Fans will be required to wear masks at all times when they return to Premier League games this weekend, as part of the plan to get more supporters back this season.
Arsenal welcomed 2,000 fans to the Emirates on Thursday night, the first time any top-flight team had played a competitive game in front of supporters in England since the Reds’ Champions League game against Atletico Madrid in March.
Liverpool will get their own chance to do the exact same on Sunday night, with 2,000 in attendance against Wolves.
Premier League clubs have agreed new measures and policies for fans attending from this weekend onwards, reports the Times, with the ultimate aim of getting stadiums “up to a third full” before the end of the season.
The league have decided to go above and beyond the requirements issued by the government in the hope that it shows clubs are more than capable of hosting larger-scale outdoor events without increasing risk of transmission of coronavirus.
Liverpool’s only game since March with fans was the pre-season friendly in Austria with Salzburg, but Anfield will finally welcome back the first lucky few on Sunday and these are the rules they’ll have to comply with:
- Masks worn at all times, including while seated and/or singing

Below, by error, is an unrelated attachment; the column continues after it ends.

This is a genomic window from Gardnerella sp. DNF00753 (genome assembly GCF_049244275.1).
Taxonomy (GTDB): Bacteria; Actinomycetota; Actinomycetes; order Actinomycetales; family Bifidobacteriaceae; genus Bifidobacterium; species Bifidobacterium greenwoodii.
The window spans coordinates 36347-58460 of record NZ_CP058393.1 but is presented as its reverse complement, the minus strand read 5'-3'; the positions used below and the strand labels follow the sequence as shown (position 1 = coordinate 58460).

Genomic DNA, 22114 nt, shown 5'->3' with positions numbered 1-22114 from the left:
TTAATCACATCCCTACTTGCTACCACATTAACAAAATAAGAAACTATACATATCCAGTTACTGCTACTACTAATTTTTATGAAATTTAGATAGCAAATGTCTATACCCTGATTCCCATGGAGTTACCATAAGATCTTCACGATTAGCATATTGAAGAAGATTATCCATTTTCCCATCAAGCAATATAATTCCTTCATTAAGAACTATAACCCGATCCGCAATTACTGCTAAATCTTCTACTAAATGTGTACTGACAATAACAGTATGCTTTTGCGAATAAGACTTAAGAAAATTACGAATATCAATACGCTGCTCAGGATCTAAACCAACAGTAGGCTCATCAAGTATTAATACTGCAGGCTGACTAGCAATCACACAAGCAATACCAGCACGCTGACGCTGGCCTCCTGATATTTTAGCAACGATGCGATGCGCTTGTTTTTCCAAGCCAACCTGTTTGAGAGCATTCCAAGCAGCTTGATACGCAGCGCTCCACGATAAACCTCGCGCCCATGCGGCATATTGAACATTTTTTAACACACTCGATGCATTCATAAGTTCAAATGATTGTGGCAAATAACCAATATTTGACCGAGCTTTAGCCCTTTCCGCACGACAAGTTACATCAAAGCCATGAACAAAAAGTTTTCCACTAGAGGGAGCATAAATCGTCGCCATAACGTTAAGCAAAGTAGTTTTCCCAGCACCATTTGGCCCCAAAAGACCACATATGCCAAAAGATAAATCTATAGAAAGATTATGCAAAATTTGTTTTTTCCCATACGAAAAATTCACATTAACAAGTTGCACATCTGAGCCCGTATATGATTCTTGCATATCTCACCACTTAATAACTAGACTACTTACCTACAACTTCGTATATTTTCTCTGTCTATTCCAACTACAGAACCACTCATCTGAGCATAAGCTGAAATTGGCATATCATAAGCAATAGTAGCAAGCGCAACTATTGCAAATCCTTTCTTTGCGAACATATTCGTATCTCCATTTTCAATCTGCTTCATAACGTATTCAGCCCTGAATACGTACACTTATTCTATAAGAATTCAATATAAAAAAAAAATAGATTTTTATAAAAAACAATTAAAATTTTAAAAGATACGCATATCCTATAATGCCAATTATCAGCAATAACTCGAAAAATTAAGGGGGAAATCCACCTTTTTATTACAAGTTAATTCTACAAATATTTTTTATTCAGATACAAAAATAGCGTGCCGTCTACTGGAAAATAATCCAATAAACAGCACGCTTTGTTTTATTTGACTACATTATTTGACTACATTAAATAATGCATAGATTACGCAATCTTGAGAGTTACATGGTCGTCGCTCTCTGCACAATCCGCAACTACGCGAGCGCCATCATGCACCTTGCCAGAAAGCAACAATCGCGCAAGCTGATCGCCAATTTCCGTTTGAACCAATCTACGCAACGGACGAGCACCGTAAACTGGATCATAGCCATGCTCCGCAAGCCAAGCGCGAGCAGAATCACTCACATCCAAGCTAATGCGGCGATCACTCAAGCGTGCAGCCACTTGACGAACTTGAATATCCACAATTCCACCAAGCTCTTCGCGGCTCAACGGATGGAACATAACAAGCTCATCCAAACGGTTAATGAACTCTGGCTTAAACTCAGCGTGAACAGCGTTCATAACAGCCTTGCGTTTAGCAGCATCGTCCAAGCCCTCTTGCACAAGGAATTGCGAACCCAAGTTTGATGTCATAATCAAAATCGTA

- Temperature checks for all upon stadium entry
- Drinks can be bought but only consumed while seated in the concourse or hospitality areas, not in the stands
Wearing a mask at all times means clubs can reduce the social distance restrictions to one metre, which will allow for more fans to be brought into the stadium than if the two-metre ruling was enforced.
The Premier League will also ask for games to be used as pilot events for more than 4,000 fans and the hope is that Sports Ground Safety Authority’s guidance from earlier in the year – pre lockdown 2.0 – will again be used as a capacity target, allowing clubs to fill their grounds between 25 and 30 per cent.
For Liverpool, Anfield’s 54,000 capacity means that up to 16,200 supporters would be allowed in if the club was granted leave to fill 30 per cent, or 18,000 if we were allocated a full third capacity, as the Times‘ report suggests some clubs hope to achieve.
Two thousand this weekend is just the start, and a small step back to where we want to be. Supporters should never take being at Anfield for granted again after 2020, that’s for sure.